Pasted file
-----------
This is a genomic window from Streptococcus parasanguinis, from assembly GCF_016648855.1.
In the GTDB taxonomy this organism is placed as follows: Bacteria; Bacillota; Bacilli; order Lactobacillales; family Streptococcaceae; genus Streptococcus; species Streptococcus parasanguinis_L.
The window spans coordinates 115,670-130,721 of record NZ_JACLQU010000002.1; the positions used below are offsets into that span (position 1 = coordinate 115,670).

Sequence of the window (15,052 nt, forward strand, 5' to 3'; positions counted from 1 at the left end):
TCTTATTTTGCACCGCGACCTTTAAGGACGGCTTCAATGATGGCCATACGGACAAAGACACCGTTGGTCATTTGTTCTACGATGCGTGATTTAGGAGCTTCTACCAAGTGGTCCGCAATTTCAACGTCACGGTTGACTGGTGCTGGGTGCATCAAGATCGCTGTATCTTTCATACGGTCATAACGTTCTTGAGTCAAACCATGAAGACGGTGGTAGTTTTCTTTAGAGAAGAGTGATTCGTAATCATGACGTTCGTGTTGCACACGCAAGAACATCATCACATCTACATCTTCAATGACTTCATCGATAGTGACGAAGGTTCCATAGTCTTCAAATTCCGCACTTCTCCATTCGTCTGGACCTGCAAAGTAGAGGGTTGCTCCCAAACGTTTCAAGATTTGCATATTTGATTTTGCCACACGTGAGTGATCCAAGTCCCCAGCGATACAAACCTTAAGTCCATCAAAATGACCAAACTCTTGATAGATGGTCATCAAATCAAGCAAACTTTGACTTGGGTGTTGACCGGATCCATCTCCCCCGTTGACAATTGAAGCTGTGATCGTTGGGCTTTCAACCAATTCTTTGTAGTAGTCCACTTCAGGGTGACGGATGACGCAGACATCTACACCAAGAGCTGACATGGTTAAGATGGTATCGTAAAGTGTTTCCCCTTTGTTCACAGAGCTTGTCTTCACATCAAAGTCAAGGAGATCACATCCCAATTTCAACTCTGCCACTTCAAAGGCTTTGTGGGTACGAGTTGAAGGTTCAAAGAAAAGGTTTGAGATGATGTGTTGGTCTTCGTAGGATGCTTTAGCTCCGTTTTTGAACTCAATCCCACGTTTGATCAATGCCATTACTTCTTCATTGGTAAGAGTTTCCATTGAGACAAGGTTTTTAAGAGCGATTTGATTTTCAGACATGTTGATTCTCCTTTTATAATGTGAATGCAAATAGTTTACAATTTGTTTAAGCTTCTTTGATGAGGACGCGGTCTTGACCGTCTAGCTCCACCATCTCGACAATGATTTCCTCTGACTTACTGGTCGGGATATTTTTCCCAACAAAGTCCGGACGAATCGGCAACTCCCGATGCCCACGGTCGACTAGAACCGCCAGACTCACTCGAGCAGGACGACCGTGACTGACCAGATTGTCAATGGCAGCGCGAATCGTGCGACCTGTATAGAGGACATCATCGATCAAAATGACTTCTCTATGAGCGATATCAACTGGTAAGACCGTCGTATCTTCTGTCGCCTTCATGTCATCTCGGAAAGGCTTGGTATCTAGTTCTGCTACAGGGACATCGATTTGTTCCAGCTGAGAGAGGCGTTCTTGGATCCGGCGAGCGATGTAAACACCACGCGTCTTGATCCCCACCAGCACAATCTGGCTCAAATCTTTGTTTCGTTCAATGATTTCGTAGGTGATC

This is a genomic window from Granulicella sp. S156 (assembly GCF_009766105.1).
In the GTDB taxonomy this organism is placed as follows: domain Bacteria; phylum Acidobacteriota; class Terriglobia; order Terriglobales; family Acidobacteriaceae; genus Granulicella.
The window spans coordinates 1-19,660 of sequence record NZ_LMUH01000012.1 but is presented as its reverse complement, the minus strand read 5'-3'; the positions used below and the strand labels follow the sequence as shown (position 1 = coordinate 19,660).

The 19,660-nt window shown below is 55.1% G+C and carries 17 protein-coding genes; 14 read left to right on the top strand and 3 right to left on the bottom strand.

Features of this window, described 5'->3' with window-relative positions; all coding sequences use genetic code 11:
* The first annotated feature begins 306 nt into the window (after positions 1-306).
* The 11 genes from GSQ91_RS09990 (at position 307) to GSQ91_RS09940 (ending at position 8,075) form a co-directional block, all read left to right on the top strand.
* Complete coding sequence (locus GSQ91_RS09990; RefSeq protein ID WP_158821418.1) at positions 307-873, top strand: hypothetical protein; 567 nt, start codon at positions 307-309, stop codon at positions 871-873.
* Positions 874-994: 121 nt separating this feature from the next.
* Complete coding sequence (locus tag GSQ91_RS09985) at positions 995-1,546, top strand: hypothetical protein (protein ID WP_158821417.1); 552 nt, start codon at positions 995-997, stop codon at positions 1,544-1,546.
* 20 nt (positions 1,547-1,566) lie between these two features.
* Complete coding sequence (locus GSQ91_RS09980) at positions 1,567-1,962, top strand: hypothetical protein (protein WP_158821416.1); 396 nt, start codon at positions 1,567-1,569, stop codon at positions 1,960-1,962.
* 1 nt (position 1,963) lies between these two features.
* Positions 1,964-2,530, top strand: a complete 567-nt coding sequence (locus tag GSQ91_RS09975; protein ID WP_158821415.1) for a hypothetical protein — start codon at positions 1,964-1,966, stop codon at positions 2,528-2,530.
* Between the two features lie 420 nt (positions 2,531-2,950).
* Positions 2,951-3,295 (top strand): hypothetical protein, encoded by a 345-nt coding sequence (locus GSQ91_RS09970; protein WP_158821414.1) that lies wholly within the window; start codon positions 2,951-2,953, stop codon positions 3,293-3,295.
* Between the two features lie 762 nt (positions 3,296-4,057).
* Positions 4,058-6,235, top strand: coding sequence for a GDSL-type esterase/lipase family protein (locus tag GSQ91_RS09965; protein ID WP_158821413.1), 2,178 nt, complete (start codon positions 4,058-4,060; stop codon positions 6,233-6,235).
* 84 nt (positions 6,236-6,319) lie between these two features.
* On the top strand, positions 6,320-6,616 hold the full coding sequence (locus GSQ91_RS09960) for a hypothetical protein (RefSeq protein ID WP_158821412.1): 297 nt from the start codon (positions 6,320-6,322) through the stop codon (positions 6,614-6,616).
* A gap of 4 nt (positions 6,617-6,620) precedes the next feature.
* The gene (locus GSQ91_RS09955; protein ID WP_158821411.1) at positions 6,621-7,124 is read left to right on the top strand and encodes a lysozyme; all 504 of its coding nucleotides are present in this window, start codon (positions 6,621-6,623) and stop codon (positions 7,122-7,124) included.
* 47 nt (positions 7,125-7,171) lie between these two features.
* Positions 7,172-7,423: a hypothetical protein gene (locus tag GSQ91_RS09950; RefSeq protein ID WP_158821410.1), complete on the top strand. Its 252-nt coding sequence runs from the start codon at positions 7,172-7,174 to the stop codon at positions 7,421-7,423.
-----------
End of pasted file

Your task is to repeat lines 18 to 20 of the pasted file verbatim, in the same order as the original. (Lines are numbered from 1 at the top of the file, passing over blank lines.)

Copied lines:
* 1 nt (position 1,963) lies between these two features.
* Positions 1,964-2,530, top strand: a complete 567-nt coding sequence (locus tag GSQ91_RS09975; protein ID WP_158821415.1) for a hypothetical protein — start codon at positions 1,964-1,966, stop codon at positions 2,528-2,530.
* Between the two features lie 420 nt (positions 2,531-2,950).